7175 vs 7475 vs 7075 Aluminum, What are the Differences?


In the realm of aerospace and industrial materials, aluminum alloys continue to play a pivotal role, pushing the boundaries of strength, durability, and performance. Among the standout alloys making waves in 2024 are the refined 7175 and 7475 aluminum alloys, both derived from the formidable 7075 alloy but boasting enhancements that cater to specific applications. Today, we’re going to find out what is 7175, 7475, and 7075, and the differences between them.

What is 7175 Aluminum?

Composition: Like 7075, 7175 contains zinc as its primary alloying element at around 5-6%. It also contains magnesium, copper, and chromium.
Strength: 7175 has a slightly higher strength than 7075. Its minimum yield strength is 550 MPa compared to 500 MPa for 7075.
Stress corrosion cracking resistance: 7175 has better resistance to stress corrosion cracking than 7075, particularly in marine environments. This makes it more durable.
Machinability: Machinability is similar to 7075 – it work hardens rapidly and requires aggressive machining parameters and frequent tool changes.
Heat treatment: 7175 is also strengthened via the T6 temper (solution heat treat, quench, artificial age). This provides maximum strength benefits.
Applications: Due to its very high strength and good corrosion resistance, 7175 is used in aircraft structures, military vehicles, implants, and other applications requiring robust performance.
Cost: As a specialized high-strength alloy, 7175 typically costs somewhat more than 7075, though both alloys are more expensive than common alloys like 6061.

What is 7475 Aluminum?

7475 aluminum is a very high strength aluminum alloy that is similar to 7075, but with even higher strength properties. Here are some key things to know about 7475 aluminum:
Composition: Like 7075 and 7175 alloys, 7475 contains zinc as its primary alloying element at around 5-6%. It also contains magnesium, copper, and chromium.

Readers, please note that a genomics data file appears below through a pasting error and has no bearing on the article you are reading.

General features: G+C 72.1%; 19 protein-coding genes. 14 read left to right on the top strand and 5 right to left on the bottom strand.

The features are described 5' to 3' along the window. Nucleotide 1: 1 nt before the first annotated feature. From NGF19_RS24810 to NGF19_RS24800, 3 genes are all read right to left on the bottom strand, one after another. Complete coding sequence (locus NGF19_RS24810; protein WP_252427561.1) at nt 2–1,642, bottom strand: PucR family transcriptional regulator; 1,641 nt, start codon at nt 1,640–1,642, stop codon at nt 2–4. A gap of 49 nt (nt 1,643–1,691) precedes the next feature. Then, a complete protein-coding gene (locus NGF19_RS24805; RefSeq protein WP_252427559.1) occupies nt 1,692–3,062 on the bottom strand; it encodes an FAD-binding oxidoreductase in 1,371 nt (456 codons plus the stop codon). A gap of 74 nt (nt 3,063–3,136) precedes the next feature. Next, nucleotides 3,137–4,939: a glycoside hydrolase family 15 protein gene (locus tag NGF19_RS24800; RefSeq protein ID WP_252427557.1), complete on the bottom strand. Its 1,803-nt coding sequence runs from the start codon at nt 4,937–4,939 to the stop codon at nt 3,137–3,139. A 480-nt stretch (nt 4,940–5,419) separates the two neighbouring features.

Strength: 7475 has the highest strength of this family of alloys. Its minimum yield strength is 621 MPa, significantly higher than 7075 at 500 MPa.
Machinability: Machinability is equally challenging as 7075/7175 due to work hardening. Requires aggressive machining and frequent tool changes.
Welding: Welding characteristics are also very difficult, requiring specialized filler alloys and heat treatments to prevent cracking.
Heat Treatment: Strengthened via the same T6 temper as other alloys – solution heat treat, quench, artificial aging.
Applications: Used in only the most demanding structural applications where extremely high strength to weight is essential, such as aircraft landing gear components.
Cost: As a highly specialized alloy, 7475 typically has a significant premium over 7075/7175 due to development costs and limited production volumes.

What is 7075 Aluminum?

Composition: 7075 contains zinc as its primary alloying element, between 5.1-6.1%. It also contains magnesium, copper, and small amounts of other elements.
Properties: 7075 has excellent mechanical properties, especially strength and fatigue resistance. Its minimum yield strength is 483 MPa (70 ksi).
Density: At 2.81 g/cm3, 7075 has a higher strength-to-weight ratio than many other alloys. This makes it desirable for applications where weight is critical.
Machinability: Due to work hardening, 7075 is difficult to machine. It requires frequent tool changes and slow speeds to avoid excessive tool wear.
Heat Treatment: Solution heat treated and artificially aged (T6 temper), 7075 achieves maximum strength and corrosion resistance.
Applications: Commonly used in aircraft structures, armored vehicles, marine components, etc. where high-strength lightweight parts are needed.
Corrosion Resistance: Better than plain aluminum but prone to stress corrosion cracking. Requires protective coatings or anodizing in many environments.
Weldability: Difficult to weld due to cracking tendencies. Requires special filler alloys and heat treatments when welding.

7175 vs 7475 vs 7075: Which is Better

7175 aluminum alloy improves purity on the basis of 7075 aluminum alloy and is mainly used as die forgings, There are“ 66. T74. Knife 452 has three heat treatment states. Among them, T66 state die forgings have higher static strength than 7075-T6 forgings, and their fatigue, fracture, and stress corrosion resistance are comparable. The static strength of T74 state die forgings and free forgings is comparable to 7075 Jun forgings, and their stress corrosion resistance is between 7075-T73 and T76, while their toughness and fatigue performance are comparable and even better than 7075-T6 forgings. The stress corrosion resistance of T74 state die forgings is significantly higher than that of 7075-T6 state, approaching 7075 Jun forgings -T73 status.
7475 aluminum alloy is a high-purity modification of 7075 alloy, and the thin plate is used in T61 or T761 state with or without aluminum coating. Thick plates have three states: T651-T7651-T7351. The static strength is equivalent to the corresponding state of 7075, but it has better fracture toughness and fatigue crack propagation resistance. The typical value of fracture toughness for thick plates is 40% higher than that of 7075 alloy in the same heat treatment state. Its corrosion resistance and fatigue behavior are comparable to current high-strength aviation aluminum alloys such as 7075.7050 and 2024, and even better in some cases.